One of the talks that I have just absolutely loved this past General Conference was Elder Holland’s “Are We Not All Beggars?” The part that stood out most to me was the following paragraph:
For one thing, we can, as King Benjamin taught, cease withholding our means because we see the poor as having brought their misery upon themselves. Perhaps some have created their own difficulties, but don’t the rest of us do exactly the same thing? Isn’t that why this compassionate ruler asks, “Are we not all beggars?”11Don’t we all cry out for help and hope and answers to prayers? Don’t we all beg for forgiveness for mistakes we have made and troubles we have caused? Don’t we all implore that grace will compensate for our weaknesses, that mercy will triumph over justice at least in our case?
To be frank, I’ve been guilty too many times of chalking up the situations which individuals find themselves to their own poor decisions, their mistakes and have on many occasions rationalized away any help that I could have provided to them by thinking to myself “they are simply dealing with the natural consequences of their choices. “
But so what?! What does it matter if they are in a bad place because of their poor decisions (even though many of them find themselves in difficult situations due to external influences out of their control)? What does it matter to me if they find themselves in a situation that came about as a natural consequence of going down the wrong path? Nowhere in the scriptures does it state that I’m to love or help one another unless they have made poor decisions in which case I am relieved of any obligation to help them. Why should I hold back my support or help to them simply because I feel like they made poor choices? Do I have such a superior moral high ground that I can choose those who are and who are not worthy of my love and support?
Now this is not to say we ought to enable individuals to continue to make poor choices and sometimes the best love is tough love. However, in those moments are we making the decision to help them (regardless of how we do it) purely out of a Christ-like love? Or are we holding back and thinking to ourselves “they’re simply reaping what they sowed”? Are we hastily running to help those in need as the father did when he saw the prodigal son come back home? Or are we just casually walking towards them or worse, thinking to ourselves “I’m sure someone else will help.”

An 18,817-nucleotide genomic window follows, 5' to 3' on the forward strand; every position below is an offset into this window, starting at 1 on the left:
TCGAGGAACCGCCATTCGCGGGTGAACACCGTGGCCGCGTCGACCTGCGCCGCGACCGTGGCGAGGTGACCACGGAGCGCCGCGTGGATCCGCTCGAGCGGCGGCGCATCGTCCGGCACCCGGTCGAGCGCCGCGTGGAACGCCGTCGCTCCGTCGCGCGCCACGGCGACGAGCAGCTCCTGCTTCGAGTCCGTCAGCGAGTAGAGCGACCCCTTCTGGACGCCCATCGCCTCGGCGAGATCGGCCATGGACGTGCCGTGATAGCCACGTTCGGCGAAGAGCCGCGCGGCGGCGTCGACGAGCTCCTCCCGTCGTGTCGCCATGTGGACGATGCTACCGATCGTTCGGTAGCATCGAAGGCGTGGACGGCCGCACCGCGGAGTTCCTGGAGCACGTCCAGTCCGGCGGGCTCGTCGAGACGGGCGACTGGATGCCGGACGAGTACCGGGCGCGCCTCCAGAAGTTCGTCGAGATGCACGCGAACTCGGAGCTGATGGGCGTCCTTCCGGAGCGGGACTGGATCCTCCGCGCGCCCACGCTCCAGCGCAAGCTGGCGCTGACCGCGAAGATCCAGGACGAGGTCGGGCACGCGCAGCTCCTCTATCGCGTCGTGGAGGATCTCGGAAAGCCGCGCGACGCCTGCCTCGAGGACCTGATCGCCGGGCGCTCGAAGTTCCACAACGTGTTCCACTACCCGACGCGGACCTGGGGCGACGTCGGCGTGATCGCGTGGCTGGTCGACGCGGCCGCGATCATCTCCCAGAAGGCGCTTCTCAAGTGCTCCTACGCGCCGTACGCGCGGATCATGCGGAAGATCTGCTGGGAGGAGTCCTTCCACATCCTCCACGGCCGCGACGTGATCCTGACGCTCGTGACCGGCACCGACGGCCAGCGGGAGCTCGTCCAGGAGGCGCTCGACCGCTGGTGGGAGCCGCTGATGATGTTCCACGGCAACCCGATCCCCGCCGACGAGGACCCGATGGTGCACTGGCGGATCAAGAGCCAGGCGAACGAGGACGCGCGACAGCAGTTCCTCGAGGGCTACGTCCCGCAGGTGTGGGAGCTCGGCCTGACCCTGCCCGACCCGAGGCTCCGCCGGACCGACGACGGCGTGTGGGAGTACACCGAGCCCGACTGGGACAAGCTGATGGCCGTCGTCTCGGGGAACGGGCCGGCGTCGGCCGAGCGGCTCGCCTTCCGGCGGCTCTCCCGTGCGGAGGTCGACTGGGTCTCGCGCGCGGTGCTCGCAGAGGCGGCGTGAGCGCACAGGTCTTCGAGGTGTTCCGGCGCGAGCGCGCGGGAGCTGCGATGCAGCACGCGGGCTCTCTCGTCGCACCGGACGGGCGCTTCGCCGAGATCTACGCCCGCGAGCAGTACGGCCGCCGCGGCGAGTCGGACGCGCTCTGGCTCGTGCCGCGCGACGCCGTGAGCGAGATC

We’re no different than they are. We have all made mistakes and poor decisions in our lives. And when it comes to the most important aspect of life of returning to our Heavenly Father, again we have all fallen incredibly short in our attempt to get there by ourselves. We’re in the EXACT same position as they are. Going back to the words of Elder Holland
Don’t we all cry out for help and hope and answers to prayers? Don’t we all beg for forgiveness for mistakes we have made and troubles we have caused? Don’t we all implore that grace will compensate for our weaknesses, that mercy will triumph over justice at least in our case?
Everyone needs a pick me up from time to time. Everyone needs help. Sometimes it’s monetary, sometimes it’s not. No one reaches the success and happiness that they find in their life on their own so why should we expect others to be any different? This life is too difficult for any one person to do it all by themselves. As members of this church, we have to be more than isolated silos whose only goals are to constantly refill and stack up our own personal wealth both in our time and resources. I think the members of this church do a tremendous amount of service for their families, friends, neighbors and community but we all have opportunities to do more.
We ought to give to our love and support to those around us, liberally and frequently, without first stopping to think whether or not they are deserving of it. This is what my religion is about and this is type of individual I hope to be moving forward.